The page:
THE summer of the year 1804 was nearly ended, when a young man was often seen walking alone in the wild and romantic scenery of the mountains of Cornwall. was one quiet, retired spot, to which he often chose, in the evening, to direct his steps. An arm of the sea, which separates this part of the coast from Wales, extended itself peacefully between the green hills, and the silence was disturbed only by the gentle splashing of the waves, or the sweet notes of a lonely singing bird. The wanderer seemed lost in deep and sometimes painful thoughts, and when he silently raised his eyes to heaven, he lifted his heart in prayer to Him to whom we have access through Christ. The expression of holy peace, which in these moments overspread his countenance, showed clearly that his silent prayers were not in vain, and had entered the ears of the Lord of hosts. He often waited till the shades of evening came on, and he seemed unwilling to leave his favourite spot. He sought it as a place for private prayer and meditation, and he loved to be alone with God.

The poor people in the neighbourhood knew and loved him well.

Often had they heard his voice in their lowly cottages, reading aloud to them the words of life, or fervently seeking the blessing of the Lord for themselves and their families. They had sometimes also the pleasure of hearing, in their village church, his solemn testimony to the truth as it is in Jesus. They had known him from his childhood. His father had once been a labourer in their mines; but, by his own diligence, he had raised himself to a higher station, and he spent and ended his life among them. The son left home when a lad of sixteen, and entered the university of Cambridge; but every year he visited his birthplace, and he did not forget his old friends. They knew that he was superior to them, and they honoured and respected him on account of his talents and abilities, though he made no assumption of knowing more than others. They had heard, what was a fact, that he had reached the first place among many highly-gifted companions, and had gained the greatest honours the university could offer. They knew, too, that he had devoted his talents to the service of the Lord as a preacher, and they had earnestly longed for his first visit to them after his ordination. They would willingly have kept him among themselves, and were not a little surprised to hear that he had resolved to leave his home, his friends, and his native land, for ever, and never to return among them. He was now looking round upon the scene of his childhood, endeared to him by a thousand tender recollections, and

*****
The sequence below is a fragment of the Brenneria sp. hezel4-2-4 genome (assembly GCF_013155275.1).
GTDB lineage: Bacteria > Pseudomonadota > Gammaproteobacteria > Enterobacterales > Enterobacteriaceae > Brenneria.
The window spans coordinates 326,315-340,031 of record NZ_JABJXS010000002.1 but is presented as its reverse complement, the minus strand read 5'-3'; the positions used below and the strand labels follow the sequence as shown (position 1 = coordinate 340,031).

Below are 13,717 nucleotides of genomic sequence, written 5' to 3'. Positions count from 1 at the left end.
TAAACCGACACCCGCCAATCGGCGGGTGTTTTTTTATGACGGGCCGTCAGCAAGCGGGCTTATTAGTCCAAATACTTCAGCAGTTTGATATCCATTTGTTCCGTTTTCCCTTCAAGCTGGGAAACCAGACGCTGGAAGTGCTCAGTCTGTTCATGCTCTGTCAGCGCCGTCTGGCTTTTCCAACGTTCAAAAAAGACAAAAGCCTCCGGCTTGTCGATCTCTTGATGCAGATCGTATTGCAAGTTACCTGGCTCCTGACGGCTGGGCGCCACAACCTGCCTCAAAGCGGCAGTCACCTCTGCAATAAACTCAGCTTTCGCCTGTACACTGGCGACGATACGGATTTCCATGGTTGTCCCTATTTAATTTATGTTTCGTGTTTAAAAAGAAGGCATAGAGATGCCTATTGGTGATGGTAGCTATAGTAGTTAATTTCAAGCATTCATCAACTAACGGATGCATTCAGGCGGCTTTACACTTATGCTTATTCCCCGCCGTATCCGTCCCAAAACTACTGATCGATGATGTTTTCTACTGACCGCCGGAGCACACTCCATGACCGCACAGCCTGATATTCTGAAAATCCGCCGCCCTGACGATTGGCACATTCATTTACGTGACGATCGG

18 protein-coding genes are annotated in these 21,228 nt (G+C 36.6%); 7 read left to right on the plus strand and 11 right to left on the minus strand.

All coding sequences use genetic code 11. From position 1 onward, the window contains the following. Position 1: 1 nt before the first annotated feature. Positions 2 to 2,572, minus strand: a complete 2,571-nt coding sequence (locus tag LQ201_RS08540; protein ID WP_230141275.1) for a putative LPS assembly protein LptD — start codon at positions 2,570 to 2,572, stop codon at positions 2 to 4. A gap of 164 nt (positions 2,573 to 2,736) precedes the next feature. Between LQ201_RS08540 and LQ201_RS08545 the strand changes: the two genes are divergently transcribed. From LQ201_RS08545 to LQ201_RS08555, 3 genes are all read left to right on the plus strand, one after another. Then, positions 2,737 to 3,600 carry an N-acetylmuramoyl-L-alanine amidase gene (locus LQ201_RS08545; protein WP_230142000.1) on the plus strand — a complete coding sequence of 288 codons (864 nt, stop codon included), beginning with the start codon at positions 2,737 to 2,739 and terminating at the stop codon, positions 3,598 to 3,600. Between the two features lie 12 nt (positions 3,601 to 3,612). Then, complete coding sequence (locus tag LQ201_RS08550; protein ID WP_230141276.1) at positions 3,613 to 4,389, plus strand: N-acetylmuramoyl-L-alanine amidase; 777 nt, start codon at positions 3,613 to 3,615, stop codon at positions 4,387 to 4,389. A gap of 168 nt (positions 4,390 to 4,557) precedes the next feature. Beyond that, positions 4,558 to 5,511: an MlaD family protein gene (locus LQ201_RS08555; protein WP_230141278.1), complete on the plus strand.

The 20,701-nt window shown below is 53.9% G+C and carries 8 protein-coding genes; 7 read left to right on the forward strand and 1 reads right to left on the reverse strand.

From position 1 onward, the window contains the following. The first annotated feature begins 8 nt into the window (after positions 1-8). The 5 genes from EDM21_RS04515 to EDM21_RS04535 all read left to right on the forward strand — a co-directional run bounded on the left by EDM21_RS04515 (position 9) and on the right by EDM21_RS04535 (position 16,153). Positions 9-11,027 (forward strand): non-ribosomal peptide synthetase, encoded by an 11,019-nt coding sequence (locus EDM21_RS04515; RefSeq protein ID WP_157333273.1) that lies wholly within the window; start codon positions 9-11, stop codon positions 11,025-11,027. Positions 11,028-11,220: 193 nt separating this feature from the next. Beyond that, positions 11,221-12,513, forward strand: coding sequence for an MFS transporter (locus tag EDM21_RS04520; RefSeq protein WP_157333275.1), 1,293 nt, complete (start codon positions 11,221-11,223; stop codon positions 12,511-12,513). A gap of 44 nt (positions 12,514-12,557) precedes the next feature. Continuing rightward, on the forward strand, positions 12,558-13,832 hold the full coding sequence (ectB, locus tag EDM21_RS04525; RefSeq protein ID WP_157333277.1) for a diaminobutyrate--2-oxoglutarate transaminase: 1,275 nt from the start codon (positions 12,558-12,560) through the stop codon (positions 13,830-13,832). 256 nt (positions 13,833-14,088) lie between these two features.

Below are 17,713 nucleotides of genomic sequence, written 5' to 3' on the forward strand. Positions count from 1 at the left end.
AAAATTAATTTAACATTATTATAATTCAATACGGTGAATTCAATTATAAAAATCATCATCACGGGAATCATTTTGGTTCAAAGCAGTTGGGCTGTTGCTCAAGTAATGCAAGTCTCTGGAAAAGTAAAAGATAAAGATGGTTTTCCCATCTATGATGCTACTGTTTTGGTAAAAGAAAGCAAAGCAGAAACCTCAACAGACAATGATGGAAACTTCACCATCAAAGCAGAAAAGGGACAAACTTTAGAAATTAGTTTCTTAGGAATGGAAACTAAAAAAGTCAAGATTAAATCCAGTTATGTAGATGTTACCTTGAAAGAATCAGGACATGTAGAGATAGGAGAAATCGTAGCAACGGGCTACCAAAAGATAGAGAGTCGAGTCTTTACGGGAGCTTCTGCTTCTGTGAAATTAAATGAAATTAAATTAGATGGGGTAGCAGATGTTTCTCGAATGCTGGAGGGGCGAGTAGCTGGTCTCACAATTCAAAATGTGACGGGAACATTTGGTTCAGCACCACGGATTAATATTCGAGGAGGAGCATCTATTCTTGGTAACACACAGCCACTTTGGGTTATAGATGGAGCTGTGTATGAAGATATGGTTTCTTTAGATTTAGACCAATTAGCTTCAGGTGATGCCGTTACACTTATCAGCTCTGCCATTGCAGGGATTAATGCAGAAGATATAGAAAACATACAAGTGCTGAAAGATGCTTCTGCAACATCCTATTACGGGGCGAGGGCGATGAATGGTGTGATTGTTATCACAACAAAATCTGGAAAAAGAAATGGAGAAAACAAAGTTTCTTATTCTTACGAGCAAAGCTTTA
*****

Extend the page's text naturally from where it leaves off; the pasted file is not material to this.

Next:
about to turn his back upon them, and upon all his beloved friends. Was it strange that he should feel sad?

But why had this young servant of God exposed himself to this severe trial? Why could he not remain in his own land? Had he not feelings like other men? Was not a fair, an honourable course open before him? Honour had been the subject of many of his youthful dreams. Naturally he was inclined to spend his whole time in the pursuit of knowledge, in the enjoyments of literature, and in converse with the minds of the departed. His genuine piety, as well as his talents, had gained him many friends in England, and no doubt he might have occupied a high station in the church. His feelings were extremely affectionate, especially to one whom he tenderly loved, his heart was bleeding at the thought of a separation; and yet he resolved to sacrifice all worldly honours and refinements, all earthly enjoyments. The love of Christ constrained him. The needy condition of the ignorant heathen world had fixed his determination to leave all, that he might follow his crucified Lord and Saviour; and, in obedience to his parting command, go forth to preach the unsearchable riches of Christ to those lying in the shadow of death; to tell to those who are lost, of the love of Him who came to seek and save their souls.

Strong in the promise of the Lord, he was resolute in his decision to be unmoved by the scorn of a thoughtless world, or the persuasions and

« PreviousContinue »